>> BRETT VAN NIEKERK: Thank you. That is a very good point. And I think that also raises the role of the developing nations because that is very prevalent in Africa, when there is a threat of protest action or unrest. Quite often, first reaction is to then close down social media. There have also been reports, I think during Arab Spring, back in the earlier part of the last century, where governments actively actually targeted the social media to try to track and trace some of the perpetrators, in terms of the protests. So, that aspect of privacy and the human rights does come in.
In addition, I think also, just from a fake news perspective, again, prevalent in Africa, the strong focus of immediately making any form of spreading fake news illegal. So, just a hard rule that if you spread disinformation regarding the pandemic, it is an illegal act, which, again, had some Human Rights groups a little bit concerned, is can that now be extended, if the government is being criticized for some reason? Will they then make that type of criticism illegal? We have again seen instances under a cybersecurity law where journalists have been silenced and arrested for criticizing the government. So, I think that's a good point, where the interaction of social media in the broader context of ICT.
Would anyone else like to add onto that or contribute to that? I don't see any hands up in the chat for Zoom. Is there anyone in the physical venue wanting to add anything at this stage?
>> LOUISE LEENEN: Perhaps I can jump in while we're waiting. I don't see any hands up. I just want to respond in more detail to what's in response to your first question. In terms of the regulation of cyber and AI, because the use of social media will also fall under this umbrella. How do you actually force a country then to act and have laws that are in line with international guidelines, or you know, at least with the majority of countries internationally?
So, I think the only way a community can have influence on these types of legislations and acts and responses from governments, especially from developing countries, is through regional and international groups, such as BRICS, G20, the Southern African Community Group.
I think it is important for practitioners to join Working Groups that have influence on these regional and international groups. For instance, BRICS has an academic forum. That is the only way where I can see where researchers and practitioners, individuals can actually play a small role in forcing governments to act according to agreements that they are involved in.
For instance, one example is the G20 countries adopted a set of AI principles. I think it was in 2019. And it means that all those countries, and there are some developing countries that form part of that group, actually now have agreed to adhere to at least AI principles. Similar types of situations exist for cyber regulations, and even influence on cyber legislation.
>> BRETT VAN NIEKERK: There's also, I'm aware of similar discussions within autonomous weapons systems. But again, you do get the disagreements.
I think in one perspective that the United Nations with the Open‑Ended Working Group that just ended, did try and address that with the multi‑stakeholder participation. Some countries opposed that. Others strongly supported it. I don't think South Africa in particular was an opposer, but they did support ‑‑ I think it was Australia and Canada that were very supportive of that process. So, it did give the non‑stakeholders a voice. But what we found, one of the issues arising out of these types of technologies is that it is largely controlled by non‑State actors, if you think of ICTs and the internet in general. It's controlled by your service providers, generally, a private organization. The technologies are produced by private organizations, so your big tech ‑‑ Microsoft, Google, Apple, and so on.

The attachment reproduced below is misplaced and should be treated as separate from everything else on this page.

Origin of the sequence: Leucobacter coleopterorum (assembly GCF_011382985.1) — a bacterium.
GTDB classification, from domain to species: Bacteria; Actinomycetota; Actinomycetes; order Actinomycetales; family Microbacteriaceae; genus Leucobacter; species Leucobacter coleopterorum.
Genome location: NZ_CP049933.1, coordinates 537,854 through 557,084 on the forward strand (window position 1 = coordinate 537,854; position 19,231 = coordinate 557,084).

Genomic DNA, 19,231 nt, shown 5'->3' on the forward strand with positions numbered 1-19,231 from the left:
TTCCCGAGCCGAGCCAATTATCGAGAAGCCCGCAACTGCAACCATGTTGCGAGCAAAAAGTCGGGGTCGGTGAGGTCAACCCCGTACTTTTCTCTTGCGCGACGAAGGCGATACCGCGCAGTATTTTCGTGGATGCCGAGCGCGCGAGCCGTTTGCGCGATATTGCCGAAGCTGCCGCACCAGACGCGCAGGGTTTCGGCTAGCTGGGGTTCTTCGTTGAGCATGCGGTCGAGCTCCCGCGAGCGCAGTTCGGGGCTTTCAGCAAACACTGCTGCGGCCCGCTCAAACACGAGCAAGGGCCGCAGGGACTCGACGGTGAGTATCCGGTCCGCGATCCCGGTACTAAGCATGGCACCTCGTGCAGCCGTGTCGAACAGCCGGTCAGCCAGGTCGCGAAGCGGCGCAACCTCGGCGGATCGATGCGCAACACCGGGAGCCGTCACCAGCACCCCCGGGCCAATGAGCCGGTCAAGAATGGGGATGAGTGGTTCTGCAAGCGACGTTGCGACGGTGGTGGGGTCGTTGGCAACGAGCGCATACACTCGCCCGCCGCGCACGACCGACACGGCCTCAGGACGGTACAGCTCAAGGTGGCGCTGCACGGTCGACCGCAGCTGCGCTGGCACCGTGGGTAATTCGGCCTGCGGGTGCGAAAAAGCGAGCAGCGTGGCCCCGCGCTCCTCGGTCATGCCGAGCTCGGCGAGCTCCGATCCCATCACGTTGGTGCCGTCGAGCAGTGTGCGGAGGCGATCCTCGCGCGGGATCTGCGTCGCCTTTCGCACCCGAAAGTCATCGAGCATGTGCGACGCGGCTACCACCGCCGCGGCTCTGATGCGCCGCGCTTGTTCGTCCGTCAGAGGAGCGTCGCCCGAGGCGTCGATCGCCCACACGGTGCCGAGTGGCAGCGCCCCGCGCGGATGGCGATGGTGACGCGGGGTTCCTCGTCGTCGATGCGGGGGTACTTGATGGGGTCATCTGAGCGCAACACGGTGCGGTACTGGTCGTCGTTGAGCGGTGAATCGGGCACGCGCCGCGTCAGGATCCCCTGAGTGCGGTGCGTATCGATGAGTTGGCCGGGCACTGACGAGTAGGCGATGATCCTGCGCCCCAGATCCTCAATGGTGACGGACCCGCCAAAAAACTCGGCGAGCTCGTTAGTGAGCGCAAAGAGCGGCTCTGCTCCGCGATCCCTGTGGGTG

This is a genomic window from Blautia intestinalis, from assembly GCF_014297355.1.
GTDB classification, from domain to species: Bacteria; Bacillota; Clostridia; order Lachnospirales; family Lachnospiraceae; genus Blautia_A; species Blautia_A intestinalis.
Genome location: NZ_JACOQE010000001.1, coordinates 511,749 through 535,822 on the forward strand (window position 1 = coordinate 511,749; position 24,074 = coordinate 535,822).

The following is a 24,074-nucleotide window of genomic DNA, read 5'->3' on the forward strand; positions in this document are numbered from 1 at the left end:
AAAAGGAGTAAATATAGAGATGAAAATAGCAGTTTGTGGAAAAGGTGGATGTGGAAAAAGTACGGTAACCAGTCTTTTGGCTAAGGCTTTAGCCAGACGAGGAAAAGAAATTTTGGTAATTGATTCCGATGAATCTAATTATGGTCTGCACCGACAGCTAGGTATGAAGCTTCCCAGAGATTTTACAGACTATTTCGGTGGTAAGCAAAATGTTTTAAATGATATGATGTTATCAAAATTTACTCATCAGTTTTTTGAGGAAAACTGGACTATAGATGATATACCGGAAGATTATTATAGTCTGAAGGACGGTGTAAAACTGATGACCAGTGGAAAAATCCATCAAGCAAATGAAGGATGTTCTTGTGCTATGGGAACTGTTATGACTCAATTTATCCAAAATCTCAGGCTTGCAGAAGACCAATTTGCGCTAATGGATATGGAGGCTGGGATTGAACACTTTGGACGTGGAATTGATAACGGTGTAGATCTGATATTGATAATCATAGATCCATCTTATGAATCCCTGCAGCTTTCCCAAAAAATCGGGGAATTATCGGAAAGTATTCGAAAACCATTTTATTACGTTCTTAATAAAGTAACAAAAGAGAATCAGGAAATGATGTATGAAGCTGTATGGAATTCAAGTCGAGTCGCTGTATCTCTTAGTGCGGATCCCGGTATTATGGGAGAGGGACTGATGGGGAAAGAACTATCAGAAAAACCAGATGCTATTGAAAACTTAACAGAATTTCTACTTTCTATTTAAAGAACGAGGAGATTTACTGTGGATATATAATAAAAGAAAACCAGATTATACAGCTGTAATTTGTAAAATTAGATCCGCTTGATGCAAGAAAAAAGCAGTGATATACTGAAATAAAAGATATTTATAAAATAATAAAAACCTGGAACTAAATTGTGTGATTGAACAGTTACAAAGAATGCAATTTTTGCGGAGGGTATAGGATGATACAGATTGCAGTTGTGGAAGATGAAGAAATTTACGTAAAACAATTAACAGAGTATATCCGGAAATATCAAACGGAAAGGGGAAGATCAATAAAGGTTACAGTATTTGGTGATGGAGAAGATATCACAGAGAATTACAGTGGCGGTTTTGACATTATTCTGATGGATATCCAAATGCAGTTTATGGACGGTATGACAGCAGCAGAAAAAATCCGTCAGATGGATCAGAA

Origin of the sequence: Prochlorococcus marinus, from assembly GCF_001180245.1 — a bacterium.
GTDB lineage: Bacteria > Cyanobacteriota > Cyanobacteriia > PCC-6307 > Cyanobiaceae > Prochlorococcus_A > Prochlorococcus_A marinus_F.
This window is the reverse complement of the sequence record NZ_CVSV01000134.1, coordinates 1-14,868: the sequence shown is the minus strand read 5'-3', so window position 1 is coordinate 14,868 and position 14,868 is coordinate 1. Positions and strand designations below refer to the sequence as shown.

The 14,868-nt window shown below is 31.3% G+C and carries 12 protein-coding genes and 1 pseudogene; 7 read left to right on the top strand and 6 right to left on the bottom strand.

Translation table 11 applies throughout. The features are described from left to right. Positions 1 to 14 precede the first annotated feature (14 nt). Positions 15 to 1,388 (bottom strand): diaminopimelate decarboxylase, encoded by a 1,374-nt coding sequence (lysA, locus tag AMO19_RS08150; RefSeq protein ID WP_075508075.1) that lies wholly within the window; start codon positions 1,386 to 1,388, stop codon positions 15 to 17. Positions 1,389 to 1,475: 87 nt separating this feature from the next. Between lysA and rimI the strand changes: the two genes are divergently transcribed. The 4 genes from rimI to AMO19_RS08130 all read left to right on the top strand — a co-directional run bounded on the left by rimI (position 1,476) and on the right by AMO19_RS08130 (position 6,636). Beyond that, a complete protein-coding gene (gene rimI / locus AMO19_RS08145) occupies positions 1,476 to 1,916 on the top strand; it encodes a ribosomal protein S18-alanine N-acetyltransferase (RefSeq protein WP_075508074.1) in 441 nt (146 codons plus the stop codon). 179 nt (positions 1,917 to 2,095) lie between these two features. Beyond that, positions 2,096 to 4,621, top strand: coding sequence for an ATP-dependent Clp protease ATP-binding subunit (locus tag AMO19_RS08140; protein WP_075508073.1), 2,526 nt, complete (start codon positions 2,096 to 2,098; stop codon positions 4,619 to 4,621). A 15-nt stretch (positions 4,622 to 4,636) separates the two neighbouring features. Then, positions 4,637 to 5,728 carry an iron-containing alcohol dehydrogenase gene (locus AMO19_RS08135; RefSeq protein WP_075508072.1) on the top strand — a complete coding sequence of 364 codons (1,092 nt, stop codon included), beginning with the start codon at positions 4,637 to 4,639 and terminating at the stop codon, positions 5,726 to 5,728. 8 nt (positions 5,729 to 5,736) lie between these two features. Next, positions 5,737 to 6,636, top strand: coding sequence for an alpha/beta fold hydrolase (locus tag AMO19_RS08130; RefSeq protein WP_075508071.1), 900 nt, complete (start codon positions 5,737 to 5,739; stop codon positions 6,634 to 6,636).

Likewise, you will assume things like autonomous weapons systems being developed by the large manufacturer. So, there is a degree of private industry that is behind all of this. So, is it really sufficient, then, to limit things like the GGEs and Open‑Ended Working Groups purely to government representation? Should we not have more multi‑stakeholder representation in some of the forum?
Paris Call was very multi‑stakeholder. It was open to anyone. Whereas the Open‑Ended Working Group, whilst there was representation it was informal on the sidelines where we could make commentary and the States could take that on board, but they don't have to. It was still the States that ultimately influenced the outcome of the report. But I think there is also other potential legal challenges in terms of the regulation we do need to look at. In the absence, I don't see any hands still, perhaps Dr. Ramluckan can take us on some of the legal aspects.
>> TRISHANA RAMLUCKAN: Yes. So, just quickly. It's assumed that for international humanitarian role, they follow three principles. So, the principles of distinction, proportionality, and proportions during an attack. This is where it gets complicated because the distinction is between military and civilian, which means the control is still in the hands of, say, a dictator or a commander or president. And that becomes the main issue.